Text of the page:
I’ve forked and modified the coaxial/borgmatic container. It’s available as monachus/borgmatic on Docker Hub, and the Github repo is here.
My initial reason for forking was that coaxial’s container was running v1.1.15 of borgmatic, and I wanted something more current. After forking it, I made some other changes, such as moving the command to an entrypoint. By using an entrypoint, we can pass flags to borgmatic without rebuilding the container.
I’m using this in a Kubernetes cluster, with the complete borgmatic config delivered as a combination of ConfigMap (main config and excludes file) and secrets (encryption passphrase, ssh key). It runs hourly as a CronJob.
I work for Rancher Labs, and among other projects, I maintain the primary container for Hugo, currently with more than 500K pulls.
I’m a longtime user of tarsnap, and I was thrilled to find Borg and then borgmatic to run my own tarsnap-like solution.
I will continue to maintain the container and add additional features to it as needed. Please feel free to open issues on Github for anything you’d like to see me include. In the coming weeks, I’ll be writing an article for Rancher about how to use borgmatic in a Kubernetes cluster -- I’ll tell you when that happens.
If you’d like to reference a container image that will always be up to date with your releases, I would be honored to see mine replace coaxial’s in your documentation.
An example of the sort of stuff that I just can’t let go is that the Alpine package for Borg is 1.1.3, and borg is currently on 1.1.7. I’ll change the container build instructions to pull the 1.1.7 release (and all future releases) directly, instead of relying on the Alpine package to eventually catch up.
Super cool. I’ll have a look and update the README. I’m curious though: In Kubernetes, how are handing the set of things to backup to borgmatic? For instance, are you enumerating all PV claims in the cluster dynamically, or do you have a hard-coded list in your ConfigMap? Also, given that the volumes are already (presumably) mounted elsewhere, are you mounting them again in the borgmatic container to facilitate backups (so, not ReadWriteOnce)?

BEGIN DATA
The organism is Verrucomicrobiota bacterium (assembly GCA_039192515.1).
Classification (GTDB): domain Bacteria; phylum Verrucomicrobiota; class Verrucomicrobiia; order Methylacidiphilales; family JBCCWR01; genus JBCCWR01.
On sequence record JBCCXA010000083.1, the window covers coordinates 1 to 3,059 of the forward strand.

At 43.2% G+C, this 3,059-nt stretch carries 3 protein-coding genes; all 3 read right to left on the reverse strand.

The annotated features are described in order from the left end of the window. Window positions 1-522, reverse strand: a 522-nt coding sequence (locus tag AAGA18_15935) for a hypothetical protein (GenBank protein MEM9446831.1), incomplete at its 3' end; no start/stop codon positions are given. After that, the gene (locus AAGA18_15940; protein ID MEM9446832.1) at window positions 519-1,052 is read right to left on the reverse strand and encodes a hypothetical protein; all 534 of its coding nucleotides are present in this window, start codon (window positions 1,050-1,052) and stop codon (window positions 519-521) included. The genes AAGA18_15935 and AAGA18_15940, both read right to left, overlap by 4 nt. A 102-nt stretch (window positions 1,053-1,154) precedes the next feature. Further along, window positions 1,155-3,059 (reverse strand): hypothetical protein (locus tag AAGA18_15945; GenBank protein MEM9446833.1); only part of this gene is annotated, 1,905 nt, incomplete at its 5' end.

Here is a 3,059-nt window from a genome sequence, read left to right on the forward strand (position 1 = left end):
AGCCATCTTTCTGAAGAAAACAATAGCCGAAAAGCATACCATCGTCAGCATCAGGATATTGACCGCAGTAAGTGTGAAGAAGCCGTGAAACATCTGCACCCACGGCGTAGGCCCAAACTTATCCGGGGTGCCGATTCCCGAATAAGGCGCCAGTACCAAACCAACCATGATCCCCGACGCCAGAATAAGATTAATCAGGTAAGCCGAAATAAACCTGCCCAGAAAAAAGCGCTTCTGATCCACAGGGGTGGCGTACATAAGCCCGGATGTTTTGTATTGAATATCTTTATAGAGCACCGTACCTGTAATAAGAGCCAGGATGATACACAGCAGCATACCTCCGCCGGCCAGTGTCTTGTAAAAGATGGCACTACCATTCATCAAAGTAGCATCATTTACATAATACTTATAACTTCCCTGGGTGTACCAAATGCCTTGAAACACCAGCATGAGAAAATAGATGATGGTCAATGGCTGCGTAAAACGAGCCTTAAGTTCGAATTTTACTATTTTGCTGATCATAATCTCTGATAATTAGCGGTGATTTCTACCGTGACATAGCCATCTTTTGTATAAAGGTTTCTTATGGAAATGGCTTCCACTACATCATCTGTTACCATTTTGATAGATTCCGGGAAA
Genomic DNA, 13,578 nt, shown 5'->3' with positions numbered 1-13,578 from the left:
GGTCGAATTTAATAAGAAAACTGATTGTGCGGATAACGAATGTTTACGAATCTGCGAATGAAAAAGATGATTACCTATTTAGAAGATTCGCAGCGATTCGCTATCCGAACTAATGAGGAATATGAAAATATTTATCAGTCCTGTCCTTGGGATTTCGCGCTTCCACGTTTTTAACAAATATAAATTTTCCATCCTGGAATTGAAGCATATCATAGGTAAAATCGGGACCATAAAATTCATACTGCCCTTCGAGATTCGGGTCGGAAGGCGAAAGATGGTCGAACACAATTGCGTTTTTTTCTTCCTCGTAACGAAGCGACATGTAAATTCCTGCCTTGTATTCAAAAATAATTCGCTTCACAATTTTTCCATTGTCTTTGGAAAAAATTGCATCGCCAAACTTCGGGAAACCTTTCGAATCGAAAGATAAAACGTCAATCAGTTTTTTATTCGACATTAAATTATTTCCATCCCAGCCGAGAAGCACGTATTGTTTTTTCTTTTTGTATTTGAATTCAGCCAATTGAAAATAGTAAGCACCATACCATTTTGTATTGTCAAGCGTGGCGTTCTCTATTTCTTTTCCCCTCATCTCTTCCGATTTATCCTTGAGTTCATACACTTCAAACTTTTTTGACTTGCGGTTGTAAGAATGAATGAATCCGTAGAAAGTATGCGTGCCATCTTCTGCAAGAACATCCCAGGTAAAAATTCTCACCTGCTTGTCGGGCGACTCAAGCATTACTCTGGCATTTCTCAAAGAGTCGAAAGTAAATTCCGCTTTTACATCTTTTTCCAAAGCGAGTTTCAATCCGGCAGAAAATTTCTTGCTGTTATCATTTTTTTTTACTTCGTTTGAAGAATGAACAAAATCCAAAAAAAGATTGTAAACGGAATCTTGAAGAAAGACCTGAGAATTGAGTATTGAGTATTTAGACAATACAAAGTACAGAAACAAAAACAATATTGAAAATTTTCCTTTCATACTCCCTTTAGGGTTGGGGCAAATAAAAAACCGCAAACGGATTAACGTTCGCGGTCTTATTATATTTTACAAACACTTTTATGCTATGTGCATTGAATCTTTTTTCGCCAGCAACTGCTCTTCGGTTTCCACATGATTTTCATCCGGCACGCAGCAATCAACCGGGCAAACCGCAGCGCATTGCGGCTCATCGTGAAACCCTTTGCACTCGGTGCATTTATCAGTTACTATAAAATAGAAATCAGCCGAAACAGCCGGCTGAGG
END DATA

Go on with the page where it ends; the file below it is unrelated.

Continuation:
I’m using a ConfigMap for /etc/borgmatic/config.yml and another for /etc/borgmatic/excludes, with the latter referenced as the excludes file in the config. At the moment I’m using it to back up NFS content for things that change from within the Pods, like the NodeRED configuration that gets written out when I deploy changes or the etcd backups that run from within the cluster.
Since it’s NFS, I’m mounting the parent directory for the NFS shares into the borgmatic pod at /data with ReadOnly permissions and then running the backup with specific paths and exclusions for directories below it. I considered just running borg/borgmatic on the NFS server itself, but I try to keep the NAS just doing storage and not having to think too much about anything else. How to run it from within Kubernetes is also an interesting challenge, and this setup will work for places where I don’t control the backing server, such as EFS in AWS. I still want to selectively back NFS data up to S3 from within that cluster and have all the deduplication and encryption magic that keeps costs down.
My other storage medium in the local cluster is iSCSI, and I haven’t yet tackled any of the pods that use iSCSI volumes. They’re all ReadWriteOnce. My thought is that I’ll run the container as a sidecar within the pod, so it can access the same PV. I’d have to modify it to run its own cron process to kick off the job at some interval or use a maintenance script that sleeps between runs. Which form it takes would be controlled by an environment variable (or if I feel super nerdy, have it poll the API to figure out what kind of resource it is).
Ah, NFS. That makes sense then. A sidecar container for borgmatic is a good idea; I hadn’t thought of that. If you get to the point of producing a public Helm chart or similar, please let me know.
Anyway, I’ve updated the borgmatic README with the link. Thank you for pointing it out!
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Deleting a branch is permanent. It CANNOT be undone. Continue?